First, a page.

But as you’ll see in the video above, we cracked open an HP Omen 30L to find that times have changed. Not only does the Omen line sport configurations with high-end hardware like Core i9 processors and RTX 3080 graphics cards, but the 25L and 30L models are designed for easy upgrades down the line.
By Alaina Yee
With component prices so terrible right now, computer builder are starting to eye prebuilt PCs as the quickest way to replace an aging system—or scratch that itch for a brand-new gaming rig. We ourselves have even recommended buying a prebuilt PC instead of going DIY as a strategy.
But some DIY builders remain skeptical of prebuilts, especially those from big companies like Dell and HP, and for good reason. Not so long ago, prebuilt gaming PCs came equipped with proprietary motherboards and power supplies, making common DIY upgrades difficult.
(You couldn’t easily swap in a beefier graphics card, for example.) The parts in those same prebuilts often didn’t perform as well as what you could get off-the-shelf for a DIY build.
But as you’ll see in the video above, we cracked open an HP Omen 30L to find that times have changed. Not only does the Omen line sport configurations with high-end hardware like Core i9 processors and RTX 3080 graphics cards, but the 25L and 30L models are designed for easy upgrades down the line. Getting into our 30L’s case was a snap, and components like the CPU cooler and power supply are simple to replace. Adding more storage is a breeze, too.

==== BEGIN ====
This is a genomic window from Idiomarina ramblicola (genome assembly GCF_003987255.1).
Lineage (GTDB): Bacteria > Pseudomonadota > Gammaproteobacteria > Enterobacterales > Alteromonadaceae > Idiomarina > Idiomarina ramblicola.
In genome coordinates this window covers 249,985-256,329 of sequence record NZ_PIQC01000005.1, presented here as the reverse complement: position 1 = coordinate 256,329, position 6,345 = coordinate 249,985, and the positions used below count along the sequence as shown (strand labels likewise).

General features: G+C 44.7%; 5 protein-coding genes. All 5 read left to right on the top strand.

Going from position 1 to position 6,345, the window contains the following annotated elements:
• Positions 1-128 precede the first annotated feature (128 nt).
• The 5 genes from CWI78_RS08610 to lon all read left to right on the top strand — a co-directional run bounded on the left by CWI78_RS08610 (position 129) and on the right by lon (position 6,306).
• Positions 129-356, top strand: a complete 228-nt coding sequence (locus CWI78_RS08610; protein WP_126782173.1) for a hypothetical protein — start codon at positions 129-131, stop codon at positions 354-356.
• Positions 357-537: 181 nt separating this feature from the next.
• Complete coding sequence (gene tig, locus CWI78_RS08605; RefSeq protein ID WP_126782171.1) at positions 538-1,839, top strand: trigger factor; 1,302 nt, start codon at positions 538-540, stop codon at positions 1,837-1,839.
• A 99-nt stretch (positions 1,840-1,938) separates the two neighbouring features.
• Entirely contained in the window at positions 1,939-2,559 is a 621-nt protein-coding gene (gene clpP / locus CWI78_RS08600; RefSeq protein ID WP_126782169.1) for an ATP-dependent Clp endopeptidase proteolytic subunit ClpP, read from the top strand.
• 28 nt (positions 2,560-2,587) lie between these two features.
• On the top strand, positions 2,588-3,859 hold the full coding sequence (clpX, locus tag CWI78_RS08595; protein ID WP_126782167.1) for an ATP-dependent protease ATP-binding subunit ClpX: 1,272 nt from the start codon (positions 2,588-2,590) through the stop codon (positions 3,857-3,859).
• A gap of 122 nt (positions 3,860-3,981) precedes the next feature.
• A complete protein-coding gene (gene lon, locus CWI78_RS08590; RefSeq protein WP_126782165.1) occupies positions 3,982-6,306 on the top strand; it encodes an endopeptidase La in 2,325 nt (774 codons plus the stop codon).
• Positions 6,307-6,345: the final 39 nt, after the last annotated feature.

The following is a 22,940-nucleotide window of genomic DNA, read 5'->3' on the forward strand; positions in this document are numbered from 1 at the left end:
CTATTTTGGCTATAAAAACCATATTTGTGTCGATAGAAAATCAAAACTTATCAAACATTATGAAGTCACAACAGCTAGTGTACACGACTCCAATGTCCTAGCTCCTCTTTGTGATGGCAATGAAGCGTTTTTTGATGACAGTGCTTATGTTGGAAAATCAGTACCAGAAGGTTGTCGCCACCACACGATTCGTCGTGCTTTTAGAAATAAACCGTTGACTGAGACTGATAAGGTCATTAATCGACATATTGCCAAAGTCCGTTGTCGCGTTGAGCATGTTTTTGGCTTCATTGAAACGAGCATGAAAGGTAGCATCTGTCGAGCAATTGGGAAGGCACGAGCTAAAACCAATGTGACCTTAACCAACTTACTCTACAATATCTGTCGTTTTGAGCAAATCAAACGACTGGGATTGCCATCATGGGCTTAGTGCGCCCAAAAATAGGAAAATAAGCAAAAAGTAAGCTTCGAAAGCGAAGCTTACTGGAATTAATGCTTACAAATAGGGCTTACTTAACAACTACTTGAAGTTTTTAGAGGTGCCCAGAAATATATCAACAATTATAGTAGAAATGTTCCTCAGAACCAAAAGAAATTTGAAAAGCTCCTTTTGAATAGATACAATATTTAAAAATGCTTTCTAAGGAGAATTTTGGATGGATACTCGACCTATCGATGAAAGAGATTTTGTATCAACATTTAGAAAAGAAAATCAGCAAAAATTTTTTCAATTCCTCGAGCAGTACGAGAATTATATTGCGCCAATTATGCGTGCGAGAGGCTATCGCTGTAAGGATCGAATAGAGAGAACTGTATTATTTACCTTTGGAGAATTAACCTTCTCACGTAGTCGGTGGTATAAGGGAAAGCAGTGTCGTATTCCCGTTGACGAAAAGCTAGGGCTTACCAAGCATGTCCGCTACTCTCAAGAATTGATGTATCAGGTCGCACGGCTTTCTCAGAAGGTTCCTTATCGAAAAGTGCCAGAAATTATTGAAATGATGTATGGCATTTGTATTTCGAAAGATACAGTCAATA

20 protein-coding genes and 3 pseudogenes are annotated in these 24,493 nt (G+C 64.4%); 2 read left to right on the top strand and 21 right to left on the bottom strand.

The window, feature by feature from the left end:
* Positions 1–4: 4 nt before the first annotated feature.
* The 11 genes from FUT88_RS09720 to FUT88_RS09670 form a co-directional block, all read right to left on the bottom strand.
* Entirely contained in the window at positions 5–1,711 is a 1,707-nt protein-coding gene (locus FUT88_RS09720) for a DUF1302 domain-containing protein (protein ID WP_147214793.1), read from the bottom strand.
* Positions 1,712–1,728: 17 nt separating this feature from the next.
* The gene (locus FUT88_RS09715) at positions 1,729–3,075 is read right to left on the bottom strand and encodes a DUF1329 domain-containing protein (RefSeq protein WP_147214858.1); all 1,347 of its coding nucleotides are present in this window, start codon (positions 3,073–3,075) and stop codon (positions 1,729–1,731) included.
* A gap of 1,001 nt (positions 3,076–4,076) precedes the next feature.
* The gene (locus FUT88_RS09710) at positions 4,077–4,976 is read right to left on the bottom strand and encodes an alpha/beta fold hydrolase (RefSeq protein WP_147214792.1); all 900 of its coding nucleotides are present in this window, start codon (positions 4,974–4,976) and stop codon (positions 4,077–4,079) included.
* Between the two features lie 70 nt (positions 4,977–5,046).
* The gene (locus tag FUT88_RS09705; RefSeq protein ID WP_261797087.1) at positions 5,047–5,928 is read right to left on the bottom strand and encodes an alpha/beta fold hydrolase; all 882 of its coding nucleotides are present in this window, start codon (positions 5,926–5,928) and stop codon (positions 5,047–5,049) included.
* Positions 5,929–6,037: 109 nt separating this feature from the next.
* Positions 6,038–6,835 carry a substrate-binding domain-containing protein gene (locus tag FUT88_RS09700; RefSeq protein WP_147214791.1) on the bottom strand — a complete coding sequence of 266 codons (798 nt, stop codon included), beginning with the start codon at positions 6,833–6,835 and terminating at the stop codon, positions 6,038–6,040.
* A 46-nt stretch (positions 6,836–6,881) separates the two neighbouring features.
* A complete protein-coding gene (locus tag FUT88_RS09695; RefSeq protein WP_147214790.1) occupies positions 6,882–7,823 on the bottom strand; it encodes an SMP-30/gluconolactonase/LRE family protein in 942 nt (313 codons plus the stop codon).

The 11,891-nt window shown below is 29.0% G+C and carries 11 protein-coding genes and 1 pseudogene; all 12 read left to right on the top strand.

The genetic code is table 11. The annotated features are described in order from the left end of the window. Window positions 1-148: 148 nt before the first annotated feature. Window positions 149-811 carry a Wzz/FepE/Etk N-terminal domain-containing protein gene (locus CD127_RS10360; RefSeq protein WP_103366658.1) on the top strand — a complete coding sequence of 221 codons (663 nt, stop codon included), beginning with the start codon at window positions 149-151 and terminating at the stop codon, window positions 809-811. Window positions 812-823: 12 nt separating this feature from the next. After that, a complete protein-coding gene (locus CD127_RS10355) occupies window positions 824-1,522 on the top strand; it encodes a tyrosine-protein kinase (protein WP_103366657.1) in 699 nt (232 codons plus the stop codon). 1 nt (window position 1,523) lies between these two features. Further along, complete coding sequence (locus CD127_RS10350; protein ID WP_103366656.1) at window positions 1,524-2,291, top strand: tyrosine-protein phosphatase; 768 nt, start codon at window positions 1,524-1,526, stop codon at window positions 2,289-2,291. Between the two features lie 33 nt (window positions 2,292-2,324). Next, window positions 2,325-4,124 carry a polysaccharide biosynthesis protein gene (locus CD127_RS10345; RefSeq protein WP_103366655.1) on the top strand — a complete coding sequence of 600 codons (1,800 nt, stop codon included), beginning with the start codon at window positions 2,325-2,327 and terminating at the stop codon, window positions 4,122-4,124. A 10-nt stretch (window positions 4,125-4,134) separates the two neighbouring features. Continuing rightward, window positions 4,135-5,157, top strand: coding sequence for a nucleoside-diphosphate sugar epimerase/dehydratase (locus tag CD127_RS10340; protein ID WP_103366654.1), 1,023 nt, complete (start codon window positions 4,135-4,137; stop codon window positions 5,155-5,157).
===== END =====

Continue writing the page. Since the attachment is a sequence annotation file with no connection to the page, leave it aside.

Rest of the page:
That’s true for both experienced DIY builders and complete PC novices. HP designed the Omen to steer newbies in the right direction, while not getting in the way of seasoned veterans.
Not only can you download a service manual from the company’s website, but the key areas in the PC are simple to access or clearly labeled. Conversely, areas that could get an inexperienced builder in trouble are more out of reach. This training-wheels approach feels smart, especially for anyone who has to provide remote support to a friend or family member trying to do upgrades on their own for the first time.
This thoughtful design isn’t the biggest plus of the Omen 30L, however—unlike smaller boutique builders like iBuyPower and CyberPower PC, prices haven’t risen as quickly on HP’s premium gaming PCs.
That advantage held by juggernauts like HP and Dell has always existed, but it’s a real boon in combination with the fresher, more DIY-friendly approach. You can see all the details in our video, and check out the available configurations (which change based on real-time supply) at HP’s online store.
Originally published at Pc world